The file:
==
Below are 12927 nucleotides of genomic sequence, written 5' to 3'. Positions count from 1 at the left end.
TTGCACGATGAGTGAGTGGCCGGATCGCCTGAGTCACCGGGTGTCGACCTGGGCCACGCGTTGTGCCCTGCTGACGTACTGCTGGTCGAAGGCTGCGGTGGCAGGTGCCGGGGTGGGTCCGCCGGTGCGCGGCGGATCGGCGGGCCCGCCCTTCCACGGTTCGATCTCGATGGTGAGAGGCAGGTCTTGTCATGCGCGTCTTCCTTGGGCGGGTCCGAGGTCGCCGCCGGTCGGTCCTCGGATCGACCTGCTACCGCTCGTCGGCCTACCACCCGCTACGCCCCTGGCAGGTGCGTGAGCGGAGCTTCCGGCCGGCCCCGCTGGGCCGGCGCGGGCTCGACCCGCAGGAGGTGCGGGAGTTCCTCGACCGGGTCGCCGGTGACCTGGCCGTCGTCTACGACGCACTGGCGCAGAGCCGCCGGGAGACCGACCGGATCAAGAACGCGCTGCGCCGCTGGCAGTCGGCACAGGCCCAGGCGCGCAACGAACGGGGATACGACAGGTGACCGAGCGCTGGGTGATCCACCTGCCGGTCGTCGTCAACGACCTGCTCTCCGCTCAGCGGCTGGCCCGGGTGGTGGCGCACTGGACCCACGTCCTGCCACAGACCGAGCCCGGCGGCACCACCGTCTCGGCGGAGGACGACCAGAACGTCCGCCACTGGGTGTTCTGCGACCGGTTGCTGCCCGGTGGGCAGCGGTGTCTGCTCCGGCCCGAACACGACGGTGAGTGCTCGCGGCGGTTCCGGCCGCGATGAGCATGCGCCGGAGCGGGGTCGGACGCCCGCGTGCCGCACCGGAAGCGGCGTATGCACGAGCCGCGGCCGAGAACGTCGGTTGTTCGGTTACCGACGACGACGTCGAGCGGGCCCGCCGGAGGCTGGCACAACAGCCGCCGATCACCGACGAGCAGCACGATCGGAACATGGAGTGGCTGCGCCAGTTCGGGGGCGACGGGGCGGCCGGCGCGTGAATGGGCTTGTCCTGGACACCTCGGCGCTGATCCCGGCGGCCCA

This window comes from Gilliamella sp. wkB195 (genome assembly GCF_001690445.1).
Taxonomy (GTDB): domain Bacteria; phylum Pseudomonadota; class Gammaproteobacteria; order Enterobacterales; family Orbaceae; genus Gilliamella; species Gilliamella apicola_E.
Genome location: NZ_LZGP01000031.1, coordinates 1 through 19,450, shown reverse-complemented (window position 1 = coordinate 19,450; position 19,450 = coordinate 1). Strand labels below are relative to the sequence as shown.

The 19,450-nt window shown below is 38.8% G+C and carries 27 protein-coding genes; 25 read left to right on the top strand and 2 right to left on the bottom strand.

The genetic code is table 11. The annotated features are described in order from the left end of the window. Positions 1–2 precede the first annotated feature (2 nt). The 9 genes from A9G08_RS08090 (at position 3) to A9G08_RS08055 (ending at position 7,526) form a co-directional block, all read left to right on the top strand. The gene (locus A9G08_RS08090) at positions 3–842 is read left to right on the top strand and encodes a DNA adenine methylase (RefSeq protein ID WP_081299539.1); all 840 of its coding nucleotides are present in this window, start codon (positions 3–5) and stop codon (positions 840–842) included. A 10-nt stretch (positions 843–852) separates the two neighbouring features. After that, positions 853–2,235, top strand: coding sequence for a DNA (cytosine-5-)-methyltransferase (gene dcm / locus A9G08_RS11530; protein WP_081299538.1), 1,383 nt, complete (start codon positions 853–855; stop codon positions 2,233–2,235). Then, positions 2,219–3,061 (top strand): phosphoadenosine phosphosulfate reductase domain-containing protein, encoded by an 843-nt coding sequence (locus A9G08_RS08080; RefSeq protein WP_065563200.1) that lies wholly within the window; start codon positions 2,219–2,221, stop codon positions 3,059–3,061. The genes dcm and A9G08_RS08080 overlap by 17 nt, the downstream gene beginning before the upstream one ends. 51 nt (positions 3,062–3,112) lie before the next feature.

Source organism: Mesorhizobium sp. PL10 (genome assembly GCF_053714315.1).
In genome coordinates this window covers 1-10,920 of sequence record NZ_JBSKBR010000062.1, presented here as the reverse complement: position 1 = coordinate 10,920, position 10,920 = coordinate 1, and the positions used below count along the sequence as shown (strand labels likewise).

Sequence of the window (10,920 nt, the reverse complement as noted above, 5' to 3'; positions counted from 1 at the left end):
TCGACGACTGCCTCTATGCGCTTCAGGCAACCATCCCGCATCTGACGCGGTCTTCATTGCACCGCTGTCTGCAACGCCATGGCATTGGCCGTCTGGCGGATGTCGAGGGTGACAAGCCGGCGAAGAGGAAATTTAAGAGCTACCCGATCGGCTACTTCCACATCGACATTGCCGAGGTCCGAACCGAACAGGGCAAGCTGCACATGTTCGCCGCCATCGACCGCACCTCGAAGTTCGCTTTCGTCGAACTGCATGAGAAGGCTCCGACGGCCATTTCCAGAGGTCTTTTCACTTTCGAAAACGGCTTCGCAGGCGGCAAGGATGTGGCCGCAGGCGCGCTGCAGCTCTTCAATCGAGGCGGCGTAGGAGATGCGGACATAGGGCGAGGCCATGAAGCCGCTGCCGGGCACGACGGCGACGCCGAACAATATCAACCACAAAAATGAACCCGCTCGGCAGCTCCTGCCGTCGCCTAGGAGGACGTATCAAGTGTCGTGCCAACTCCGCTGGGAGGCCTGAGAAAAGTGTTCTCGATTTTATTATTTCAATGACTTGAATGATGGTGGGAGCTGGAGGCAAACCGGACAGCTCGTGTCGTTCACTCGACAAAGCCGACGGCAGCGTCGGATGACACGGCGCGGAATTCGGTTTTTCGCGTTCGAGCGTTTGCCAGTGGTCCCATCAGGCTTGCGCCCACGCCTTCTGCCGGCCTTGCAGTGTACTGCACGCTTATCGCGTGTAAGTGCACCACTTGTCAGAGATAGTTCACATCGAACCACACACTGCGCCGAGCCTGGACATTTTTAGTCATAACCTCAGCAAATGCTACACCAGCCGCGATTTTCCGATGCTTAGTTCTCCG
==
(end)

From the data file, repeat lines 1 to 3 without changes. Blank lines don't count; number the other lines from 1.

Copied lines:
Below are 12927 nucleotides of genomic sequence, written 5' to 3'. Positions count from 1 at the left end.
TTGCACGATGAGTGAGTGGCCGGATCGCCTGAGTCACCGGGTGTCGACCTGGGCCACGCGTTGTGCCCTGCTGACGTACTGCTGGTCGAAGGCTGCGGTGGCAGGTGCCGGGGTGGGTCCGCCGGTGCGCGGCGGATCGGCGGGCCCGCCCTTCCACGGTTCGATCTCGATGGTGAGAGGCAGGTCTTGTCATGCGCGTCTTCCTTGGGCGGGTCCGAGGTCGCCGCCGGTCGGTCCTCGGATCGACCTGCTACCGCTCGTCGGCCTACCACCCGCTACGCCCCTGGCAGGTGCGTGAGCGGAGCTTCCGGCCGGCCCCGCTGGGCCGGCGCGGGCTCGACCCGCAGGAGGTGCGGGAGTTCCTCGACCGGGTCGCCGGTGACCTGGCCGTCGTCTACGACGCACTGGCGCAGAGCCGCCGGGAGACCGACCGGATCAAGAACGCGCTGCGCCGCTGGCAGTCGGCACAGGCCCAGGCGCGCAACGAACGGGGATACGACAGGTGACCGAGCGCTGGGTGATCCACCTGCCGGTCGTCGTCAACGACCTGCTCTCCGCTCAGCGGCTGGCCCGGGTGGTGGCGCACTGGACCCACGTCCTGCCACAGACCGAGCCCGGCGGCACCACCGTCTCGGCGGAGGACGACCAGAACGTCCGCCACTGGGTGTTCTGCGACCGGTTGCTGCCCGGTGGGCAGCGGTGTCTGCTCCGGCCCGAACACGACGGTGAGTGCTCGCGGCGGTTCCGGCCGCGATGAGCATGCGCCGGAGCGGGGTCGGACGCCCGCGTGCCGCACCGGAAGCGGCGTATGCACGAGCCGCGGCCGAGAACGTCGGTTGTTCGGTTACCGACGACGACGTCGAGCGGGCCCGCCGGAGGCTGGCACAACAGCCGCCGATCACCGACGAGCAGCACGATCGGAACATGGAGTGGCTGCGCCAGTTCGGGGGCGACGGGGCGGCCGGCGCGTGAATGGGCTTGTCCTGGACACCTCGGCGCTGATCCCGGCGGCCCA

This window comes from Gilliamella sp. wkB195 (genome assembly GCF_001690445.1).